Natural, Built, Adventure Play Environments • 177

Figure 7.1 Returning to natural play. Source: Courtesy of Shutterstock Images LLC.

development, school learning, use of tools, sense of ownership, overall development, and a love of the beautiful. Necessity prompted the extensive cultivation of “Liberty Gardens” during World War I, “Depression Relief Gardens” during the Great Depression, and “Victory Gardens” during World War II. Community garden programs gained interest during the 1970s, and gardening is growing rapidly in the early twenty-first century during the economic recession. Gardening contributes to children’s play, work, learning, and development in both indoor and outdoor contexts. Although nature has always played a central role in children’s play and play environments, contemporary children are rapidly losing touch with the essential qualities of nature that teach, sustain, and heal, and are turning to artificial substitutes in their enforced absence from free, active, outdoor play. Throughout the twentieth century, built playgrounds were employed as a substitute for the natural play environments of previous centuries. As nature disappeared from schools and other common play venues, built playgrounds were created to provide exercise and challenge, and to accommodate children’s natural forms of play. They became increasingly popular, due in part to the limited availability of other spaces, but they squeezed out all signs of nature in far too many places. The story follows. Manufactured Apparatus Playgrounds: Steel and Stone The Manufactured Apparatus Era began with the erection of the first outdoor gymnasium at the Salem, Massachusetts, Latin School in 1821, and grew slowly for several decades until sand gardens were introduced into Boston play yards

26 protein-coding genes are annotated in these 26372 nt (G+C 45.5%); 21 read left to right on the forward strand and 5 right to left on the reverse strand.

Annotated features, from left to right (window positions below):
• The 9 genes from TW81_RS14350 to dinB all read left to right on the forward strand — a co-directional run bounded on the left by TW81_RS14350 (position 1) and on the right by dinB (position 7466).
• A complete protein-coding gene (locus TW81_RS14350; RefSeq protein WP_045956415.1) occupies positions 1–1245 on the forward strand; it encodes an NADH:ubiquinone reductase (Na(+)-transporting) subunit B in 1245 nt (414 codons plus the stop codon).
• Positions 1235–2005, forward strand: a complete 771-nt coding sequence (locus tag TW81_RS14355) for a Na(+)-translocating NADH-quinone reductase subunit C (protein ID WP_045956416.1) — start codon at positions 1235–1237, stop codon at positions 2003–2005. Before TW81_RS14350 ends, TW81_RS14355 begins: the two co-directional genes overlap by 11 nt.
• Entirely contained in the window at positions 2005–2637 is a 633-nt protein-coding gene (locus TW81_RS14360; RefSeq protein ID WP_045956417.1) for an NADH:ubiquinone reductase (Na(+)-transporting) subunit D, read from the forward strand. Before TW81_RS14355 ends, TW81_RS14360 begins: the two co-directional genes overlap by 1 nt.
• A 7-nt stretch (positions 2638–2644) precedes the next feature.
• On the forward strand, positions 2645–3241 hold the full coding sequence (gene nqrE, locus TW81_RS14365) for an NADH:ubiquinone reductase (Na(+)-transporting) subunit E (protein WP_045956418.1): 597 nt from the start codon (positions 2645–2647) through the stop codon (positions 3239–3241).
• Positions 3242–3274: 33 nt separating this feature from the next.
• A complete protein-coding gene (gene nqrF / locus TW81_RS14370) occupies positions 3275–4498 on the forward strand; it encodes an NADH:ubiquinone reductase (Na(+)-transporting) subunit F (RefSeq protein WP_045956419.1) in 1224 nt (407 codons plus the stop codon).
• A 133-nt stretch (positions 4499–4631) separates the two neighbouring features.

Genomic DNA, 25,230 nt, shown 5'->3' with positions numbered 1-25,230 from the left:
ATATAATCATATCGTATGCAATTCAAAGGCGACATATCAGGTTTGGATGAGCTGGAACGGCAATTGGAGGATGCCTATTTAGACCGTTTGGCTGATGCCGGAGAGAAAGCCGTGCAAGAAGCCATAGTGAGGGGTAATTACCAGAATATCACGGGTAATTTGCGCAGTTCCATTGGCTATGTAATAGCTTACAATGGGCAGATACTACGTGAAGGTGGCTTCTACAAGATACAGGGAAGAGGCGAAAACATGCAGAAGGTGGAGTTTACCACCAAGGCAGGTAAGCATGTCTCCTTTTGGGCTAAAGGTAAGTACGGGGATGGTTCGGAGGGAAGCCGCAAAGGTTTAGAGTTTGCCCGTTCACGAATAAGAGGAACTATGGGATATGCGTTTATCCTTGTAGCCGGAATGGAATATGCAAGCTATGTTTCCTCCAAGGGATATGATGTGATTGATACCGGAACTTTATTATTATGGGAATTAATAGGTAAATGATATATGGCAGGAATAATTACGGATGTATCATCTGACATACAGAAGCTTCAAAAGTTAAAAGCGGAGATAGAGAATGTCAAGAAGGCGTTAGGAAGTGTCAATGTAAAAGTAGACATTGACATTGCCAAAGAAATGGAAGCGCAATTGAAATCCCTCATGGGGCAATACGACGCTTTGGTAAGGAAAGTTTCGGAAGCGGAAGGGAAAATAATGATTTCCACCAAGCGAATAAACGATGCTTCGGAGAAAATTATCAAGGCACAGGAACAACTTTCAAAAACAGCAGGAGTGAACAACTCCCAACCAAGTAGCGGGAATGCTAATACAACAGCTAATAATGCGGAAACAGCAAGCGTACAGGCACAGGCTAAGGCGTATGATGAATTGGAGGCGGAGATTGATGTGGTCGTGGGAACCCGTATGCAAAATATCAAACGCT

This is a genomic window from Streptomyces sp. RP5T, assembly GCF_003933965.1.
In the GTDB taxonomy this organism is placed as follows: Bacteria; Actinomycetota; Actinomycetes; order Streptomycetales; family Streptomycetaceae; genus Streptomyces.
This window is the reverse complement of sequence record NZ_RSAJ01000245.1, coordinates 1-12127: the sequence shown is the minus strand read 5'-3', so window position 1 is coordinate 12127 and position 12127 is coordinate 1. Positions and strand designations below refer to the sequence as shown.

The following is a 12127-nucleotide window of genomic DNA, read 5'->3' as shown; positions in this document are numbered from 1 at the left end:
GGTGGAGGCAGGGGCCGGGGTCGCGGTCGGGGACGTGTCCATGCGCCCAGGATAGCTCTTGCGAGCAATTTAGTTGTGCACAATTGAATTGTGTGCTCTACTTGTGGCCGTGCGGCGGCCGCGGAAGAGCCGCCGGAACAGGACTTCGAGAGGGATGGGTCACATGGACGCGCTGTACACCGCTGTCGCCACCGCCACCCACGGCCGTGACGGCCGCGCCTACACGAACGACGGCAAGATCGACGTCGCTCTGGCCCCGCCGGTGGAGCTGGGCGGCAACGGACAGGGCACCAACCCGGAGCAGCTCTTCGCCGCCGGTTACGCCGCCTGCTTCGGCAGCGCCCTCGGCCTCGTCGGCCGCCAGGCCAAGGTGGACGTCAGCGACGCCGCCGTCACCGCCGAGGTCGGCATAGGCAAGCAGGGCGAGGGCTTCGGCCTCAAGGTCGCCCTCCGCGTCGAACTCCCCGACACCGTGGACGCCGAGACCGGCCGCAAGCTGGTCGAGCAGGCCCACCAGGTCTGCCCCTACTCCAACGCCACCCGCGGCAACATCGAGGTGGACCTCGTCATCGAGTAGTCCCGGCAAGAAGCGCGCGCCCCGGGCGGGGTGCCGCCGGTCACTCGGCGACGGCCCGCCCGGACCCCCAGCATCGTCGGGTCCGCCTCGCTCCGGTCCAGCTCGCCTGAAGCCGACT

178 • A History of Children’s Play and Play Environments in 1886. Inventors and manufacturers entered the field and began producing playground equipment in volume around the turn of the twentieth century. The impetus for built playgrounds increased as major cities developed supervised, equipped playgrounds for public use in city parks and schools, and the Playground Association of America (PAA), founded in 1906, became vibrant and influential during the following decade. In 1910 the PAA published recommendations for supervised playgrounds (Playground Association of America, 1910), and playground manufacturers promised to settle playground problems “with a scheme of material appliances.” Manufacturers featured iron, steel, and wood in their catalogs, advertised in the PAA journal, The Playground, and were credited with “rendering distinguished service as a propaganda agency in the American playground movement” (PAA, 1910, p. 272). The PAA recommended apparatus for boys under ten years of age and girls of all ages, yet many early built playgrounds had separate playgrounds for boys and girls. The apparatus prescribed included: 1 sliding board; 2 giant strides; a sand court; 4 rope swings, 10 feet high; 2 teeter boards or teeter ladders; 4 sets of ring toss or quoits; and balls, bats, nets, bean bags, and similar materials. Most contemporary manufacturers do not manufacture, sell, or recommend portable materials or “loose parts” such as the latter materials. The area recommended was 100 × 200 feet with an average capacity of 150 to 200 children. During this early period, play leadership was considered essential, not only for supervision but for maintenance, organization and administration.

Figure 7.2 Steel pipe playground, 1900. Source: From the collections of the Texas/Dallas History and Archives Division, Dallas Public Library.